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[whatwg] Web-based dynamic audio apps - WAS: Re: video tag : loop for ever

From: Dr. Markus Walther <walther@svox.com>
Date: Fri, 17 Oct 2008 12:38:56 +0200
Message-ID: <48F86B40.7040805@svox.com>

Eric Carlson wrote:
>>
>> Imagine e.g. an audio editor in a browser and the task "play this
>> selection of the oscillogram"...
>>
>> Why should such use cases be left to the Flash 10 crowd
>> (http://www.adobe.com/devnet/flash/articles/dynamic_sound_generation.html)?
>>
>>
>> I for one want to see them become possible with open web standards!
>>
>   I am anxious to see audio-related web apps appear too, I just don't
> think that including 'start' and 'end' attributes won't make them
> significantly easier to write.

I did a tiny prototype of the above use case - audio editor in a browser
- and it would have been significantly easier to write, if not Apple's
Safari had a bad and still unfixed bug in the implementation of 'end'
... (http://bugs.webkit.org/show_bug.cgi?id=19305)

> 
>> In addition, cutting down on number of HTTP transfers is generally
>> advocated as a performance booster, so the ability to play sections of a
>> larger media file using only client-side means might be of independent
>> interest.
>>
>   The 'start' and 'end' attributes, as currently defined in the spec,
> only limit the portion of a file that is played - not the portion of a
> file that is downloaded.

I know that, but for me that's not the issue at all.

The issue is _latency_. How long from a user action to audible playback
- that's what's relevant to any end user.

You can't do responsive audio manipulation in the browser without fast,
low-latency client-side computation. All the server-side proposals miss
this crucial point.

For another use case, consider web-based tools for DJs, for mixing and
combining audio clips. There's a lot of clips on the web. But if
manipulating them is not realtime enough, people won't care.

For another use case, consider web-based games with dynamic audio, etc.

Robert O'Callahan wrote:
> On Fri, Oct 17, 2008 at 5:24 AM, Dr. Markus Walther <walther at svox.com
> <mailto:walther at svox.com>> wrote:
>
>     Imagine e.g. an audio editor in a browser and the task "play this
>     selection of the oscillogram"...
>
>     Why should such use cases be left to the Flash 10 crowd
>
(http://www.adobe.com/devnet/flash/articles/dynamic_sound_generation.html)?
>
>
> If people go in that direction they won't be using cue ranges etc,
> they'll be using dynamic audio generation, which deserves its own API.

And I proposed the beginnings of such an API in several postings on this
list under the topic 'audio canvas', but it seemingly met with little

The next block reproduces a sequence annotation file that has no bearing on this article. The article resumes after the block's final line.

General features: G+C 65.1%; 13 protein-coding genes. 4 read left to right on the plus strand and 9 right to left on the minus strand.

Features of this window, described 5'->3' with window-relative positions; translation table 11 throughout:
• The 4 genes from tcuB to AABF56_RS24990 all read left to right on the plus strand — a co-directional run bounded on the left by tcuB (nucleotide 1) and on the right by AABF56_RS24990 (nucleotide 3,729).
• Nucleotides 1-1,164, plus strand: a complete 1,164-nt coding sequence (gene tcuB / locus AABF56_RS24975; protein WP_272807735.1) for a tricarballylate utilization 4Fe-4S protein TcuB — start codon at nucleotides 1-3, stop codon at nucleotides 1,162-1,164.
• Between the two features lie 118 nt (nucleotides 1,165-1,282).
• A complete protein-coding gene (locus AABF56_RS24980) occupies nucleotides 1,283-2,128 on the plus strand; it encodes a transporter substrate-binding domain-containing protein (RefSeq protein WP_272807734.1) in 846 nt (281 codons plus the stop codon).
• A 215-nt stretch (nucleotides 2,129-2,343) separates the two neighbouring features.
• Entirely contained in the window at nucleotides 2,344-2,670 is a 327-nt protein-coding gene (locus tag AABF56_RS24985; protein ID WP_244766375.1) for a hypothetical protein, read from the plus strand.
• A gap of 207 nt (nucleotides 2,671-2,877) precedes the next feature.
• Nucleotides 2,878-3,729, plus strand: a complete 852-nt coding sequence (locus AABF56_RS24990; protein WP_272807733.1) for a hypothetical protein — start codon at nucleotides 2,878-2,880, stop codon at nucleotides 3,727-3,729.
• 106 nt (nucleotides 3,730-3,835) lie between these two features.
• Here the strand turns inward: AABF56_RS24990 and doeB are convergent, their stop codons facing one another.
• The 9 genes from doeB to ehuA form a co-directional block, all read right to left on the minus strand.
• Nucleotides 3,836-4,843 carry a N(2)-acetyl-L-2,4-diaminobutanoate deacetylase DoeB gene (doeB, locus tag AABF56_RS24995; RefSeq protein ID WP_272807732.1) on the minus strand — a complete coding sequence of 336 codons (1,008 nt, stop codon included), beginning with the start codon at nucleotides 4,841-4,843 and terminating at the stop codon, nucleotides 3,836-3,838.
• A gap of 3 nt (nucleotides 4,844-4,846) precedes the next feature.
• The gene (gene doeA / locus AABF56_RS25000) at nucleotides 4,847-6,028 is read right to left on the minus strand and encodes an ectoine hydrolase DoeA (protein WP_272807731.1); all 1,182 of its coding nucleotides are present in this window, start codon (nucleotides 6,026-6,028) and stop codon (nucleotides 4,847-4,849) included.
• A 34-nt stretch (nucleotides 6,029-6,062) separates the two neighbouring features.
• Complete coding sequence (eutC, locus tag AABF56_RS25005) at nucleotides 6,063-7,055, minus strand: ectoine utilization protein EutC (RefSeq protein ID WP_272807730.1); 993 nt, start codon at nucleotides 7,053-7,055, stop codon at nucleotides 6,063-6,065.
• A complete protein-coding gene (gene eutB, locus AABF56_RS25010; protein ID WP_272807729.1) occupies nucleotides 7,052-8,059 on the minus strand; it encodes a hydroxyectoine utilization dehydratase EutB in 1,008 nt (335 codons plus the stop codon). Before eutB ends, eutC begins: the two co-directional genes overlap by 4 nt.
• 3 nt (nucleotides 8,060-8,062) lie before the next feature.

interest. Now Flash 10 has some of the things I proposed... maybe that's
a louder voice?

> OK, in principle you could use <audio> with data:audio/wav, but that
> would be crazy. Then again, this is the Web so of course people will do
> that.

I did exactly that in my tiny audio-editor prototype for
proof-of-concept purposes - I guess I must be crazy :-) Actually it was
partly a workaround for browser bugginess, see above.

Give me an API with at least

float getSample(long samplePosition)

putSample(long samplePosition, float sampleValue)

play(long samplePositionStart, unsigned long numSamples),

and sanity will be restored ;-)

The current speed race w.r.t. the fastest JavaScript on the planet will
then take care of the rest.

Silvia Pfeiffer wrote:
>
> Linking to a specific time point or section in a media file is not
> something that needs to be solved by HTML. It is in fact a URI issue
> and is being developed by the W3C Media Fragments working group.
>
> If you use a URI such as http://example.com/mediafile.ogv#time=12-30
> in the src attribute of the video element, you will not even have to
> worry about "start" and "end" attributes for the video element.

Unless Media Fragments can be a) set dynamically for an already
downloaded media file _without triggering re-download_,  b) time
specification can be accurate to the individual sample for the case of
audio, c) W3C finishes this quickly enough and d) browsers take the W3C
recommendation seriously, it is not an alternative for my use cases.

It's all about dynamic audio and the future. By the time the spec hits
the market, static media is not the only thing on the web anymore.

Jonas Sicking wrote:
>
> The problem with relying on cues is that audio plays a lot faster than
> we can gurentee that cue-callbacks will happen. So if you for example
> create a audio file with a lot of sound effects back to back it is
> possible that a fraction of a second of the next sound will play before
> the cue-callback is able to stop it.

If I understand this correctly, cue callback delay would potentially
make it impossible to have precise audio intervals, needed for the above
use cases.

But _then_ replacing 'start' and 'end' with cue ranges and 'currentTime'
is NOT possible, because they are no longer guaranteed to be equivalent
in terms of precision.

It seems the arguments are converging more towards keeping 'start' and
'end' in the spec.

-- Markus
Received on Friday, 17 October 2008 03:38:56 UTC

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